Spending power confidence drops in April during run up to the General Election
25 May 2015
- Confidence drops back in April compared to March, but still remains at near record levels
- People are still spending less on gas and electricity (-6.7%) and fuel (-8.8%), compared to 12 months earlier
- Those planning to go on holiday this summer expect to spend £1,345 on average, but over a quarter (27%) are not planning on going away at all
The latest Lloyds Bank Spending Power Report shows the overall confidence of people surveyed took a step backwards last month after seeing an upward trend throughout the rest of 2015 so far, resulting in the Overall Index dropping back three points to 155 [Chart 1].
People’s[i] feelings towards both their current and future financial situations levelled off during April, with uncertainty in the run up to the General Election potentially restraining confidence towards personal finances (down 1 percentage point (pp)), household finances (down 1 pp) and the country's finances (down 5 pp).
Lloyds Banking Group economic data shows that April once again saw a fall in essential spending of -0.8% overall[ii], with growth continuing to be held down by lower spend on gas and electricity (-6.7%) and fuel (-8.8%), compared to 12 months earlier. However, the research[iii] shows that more than one in ten people surveyed in April (13%) felt that they spent more on going out and treating themselves than they did a year ago; a 2 pp increase compared to March. This was particularly the case amongst those aged 55 and over (a 4 pp increase compared to March).
Patrick Foley, Chief Economist at Lloyds Bank, said: “Households retain a positive view of their financial situation, as a pickup in wage growth and muted inflationary pressures combine to strengthen real incomes. A more cautious assessment of future prospects continues to prevail, however. But against a backdrop of improving labour market conditions, and the lifting of some near term uncertainty following the election, a solid pace of growth seems likely to unfold this year.”
April saw the Future Situation Index drop for the first time this year, taking it to 108, with the uncertainty in the run up to the General Election possibly dampening down the outlook. Anticipated future spending remains stable, with around two thirds (65%) stating they do not expect their spending habits to be different in six month’s time.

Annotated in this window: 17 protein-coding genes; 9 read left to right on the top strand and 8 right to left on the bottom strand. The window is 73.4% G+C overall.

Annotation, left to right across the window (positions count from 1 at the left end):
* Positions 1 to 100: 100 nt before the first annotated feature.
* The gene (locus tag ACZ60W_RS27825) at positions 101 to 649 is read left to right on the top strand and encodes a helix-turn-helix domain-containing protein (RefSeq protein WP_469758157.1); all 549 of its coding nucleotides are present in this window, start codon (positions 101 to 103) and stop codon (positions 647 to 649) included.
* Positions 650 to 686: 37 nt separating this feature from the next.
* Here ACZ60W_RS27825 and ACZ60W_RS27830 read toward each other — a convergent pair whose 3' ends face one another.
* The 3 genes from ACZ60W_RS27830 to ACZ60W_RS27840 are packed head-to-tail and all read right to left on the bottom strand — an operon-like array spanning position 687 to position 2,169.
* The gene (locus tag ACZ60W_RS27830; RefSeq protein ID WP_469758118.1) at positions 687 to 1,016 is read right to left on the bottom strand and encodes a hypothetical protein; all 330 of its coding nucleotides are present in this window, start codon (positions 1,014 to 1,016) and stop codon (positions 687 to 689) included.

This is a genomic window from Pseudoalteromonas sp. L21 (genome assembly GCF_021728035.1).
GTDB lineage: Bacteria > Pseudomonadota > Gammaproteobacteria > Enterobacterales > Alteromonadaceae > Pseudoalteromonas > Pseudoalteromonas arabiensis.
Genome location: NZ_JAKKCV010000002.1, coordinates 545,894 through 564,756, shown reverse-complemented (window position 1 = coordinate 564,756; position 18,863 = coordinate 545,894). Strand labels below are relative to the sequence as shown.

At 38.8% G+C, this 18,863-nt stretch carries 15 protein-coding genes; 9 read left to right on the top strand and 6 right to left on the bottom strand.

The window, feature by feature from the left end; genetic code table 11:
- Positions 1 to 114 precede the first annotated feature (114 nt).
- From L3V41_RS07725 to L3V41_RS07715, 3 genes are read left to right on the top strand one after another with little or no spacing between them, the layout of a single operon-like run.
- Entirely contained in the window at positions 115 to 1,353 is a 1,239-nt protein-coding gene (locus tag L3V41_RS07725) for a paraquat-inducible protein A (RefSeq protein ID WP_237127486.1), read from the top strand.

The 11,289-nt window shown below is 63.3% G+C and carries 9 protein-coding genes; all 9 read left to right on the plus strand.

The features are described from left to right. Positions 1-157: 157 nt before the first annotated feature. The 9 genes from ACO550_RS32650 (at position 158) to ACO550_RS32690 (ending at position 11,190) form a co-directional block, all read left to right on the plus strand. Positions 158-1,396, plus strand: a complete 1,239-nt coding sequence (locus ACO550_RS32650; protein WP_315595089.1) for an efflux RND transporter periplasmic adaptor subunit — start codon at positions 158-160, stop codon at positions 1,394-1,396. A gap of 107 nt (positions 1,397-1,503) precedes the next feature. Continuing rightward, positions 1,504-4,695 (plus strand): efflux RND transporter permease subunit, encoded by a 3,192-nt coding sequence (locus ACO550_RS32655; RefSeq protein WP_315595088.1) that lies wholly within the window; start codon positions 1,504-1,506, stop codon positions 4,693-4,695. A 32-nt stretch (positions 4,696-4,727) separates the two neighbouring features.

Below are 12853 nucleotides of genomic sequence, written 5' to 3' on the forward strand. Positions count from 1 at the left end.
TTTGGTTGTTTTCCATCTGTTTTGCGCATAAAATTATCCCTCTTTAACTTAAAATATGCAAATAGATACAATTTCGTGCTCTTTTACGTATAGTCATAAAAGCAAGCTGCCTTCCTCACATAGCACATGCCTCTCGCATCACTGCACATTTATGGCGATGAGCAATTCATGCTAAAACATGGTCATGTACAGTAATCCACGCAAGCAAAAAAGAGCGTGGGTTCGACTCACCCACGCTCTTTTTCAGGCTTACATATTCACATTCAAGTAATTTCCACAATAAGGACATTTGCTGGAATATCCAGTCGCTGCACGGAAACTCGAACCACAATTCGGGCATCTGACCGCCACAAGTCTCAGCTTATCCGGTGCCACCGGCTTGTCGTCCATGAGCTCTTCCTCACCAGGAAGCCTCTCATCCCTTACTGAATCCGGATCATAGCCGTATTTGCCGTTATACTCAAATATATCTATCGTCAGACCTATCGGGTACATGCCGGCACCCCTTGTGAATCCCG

However, with summer approaching, many people are already looking at the ways in which they can get the best deals on their holidays over the coming months. The consumer research[iv] shows that the average amount people will spend on their summer holiday this year is £1,345. Families[v] with children will, on average, spend around £400 morethan those without (£1,610 vs. £1,212).
When compared to other age groups, 18 to 34 year olds are the most likely to be proactive in finding ways to fund their summer holidays. They are the most likely to shop around online to get the best deals, with over a third (36%) doing so, compared to 31% overall.
Also, 18 to 34 year olds are more likely to make cutbacks to spending, or save more throughout the year to fund their summer holidays, with almost a quarter doing this (22% vs. 16% of 35 to 54 year olds and 11% of those aged 55 and over), and the most likely to start saving early on in the year specifically for their holidays (24% vs. 18% of 35 to 54 year olds and 19% of those aged 55 and over).
Over a quarter (27%) of people surveyed said they were not planning on having a summer holiday in 2015. Over a third (36%) of those planning to take a holiday think that they will spend between £1 and £1000 on their summer holidays and at the other end of the scale, 5% of respondents think their holiday will cost more than £4,000.
Claire Garrod, Head of Personal Current Accounts at Lloyds Bank, said: “Spending power paused for breath in April with the political uncertainty in the UK seeming to impact financial confidence, which dropped back compared to March. However, despite this backwards step, confidence remains at a very high level and has been on an upward trend in 2015.
“Attention has now turned to summer spending and the best ways to finance summer holidays, with many people already shopping around online for the best deals and saving up to meet the costs, which are now £1,345 on average.”
[i] People refers to people surveyed as per Editor’s notes (see full release)
[ii] Previous month’s data has been revised due to an upward revision in estimates of historical rent spend made by the Office for National Statistics, which accounts for circa 12% of essential spend
[iii] Consumer research refers to the Ipsos MORI research referenced in the Editor’s notes (see full release)
[iv] As above
[v] Families refers to people surveyed who have one or more 0-18 year olds living at home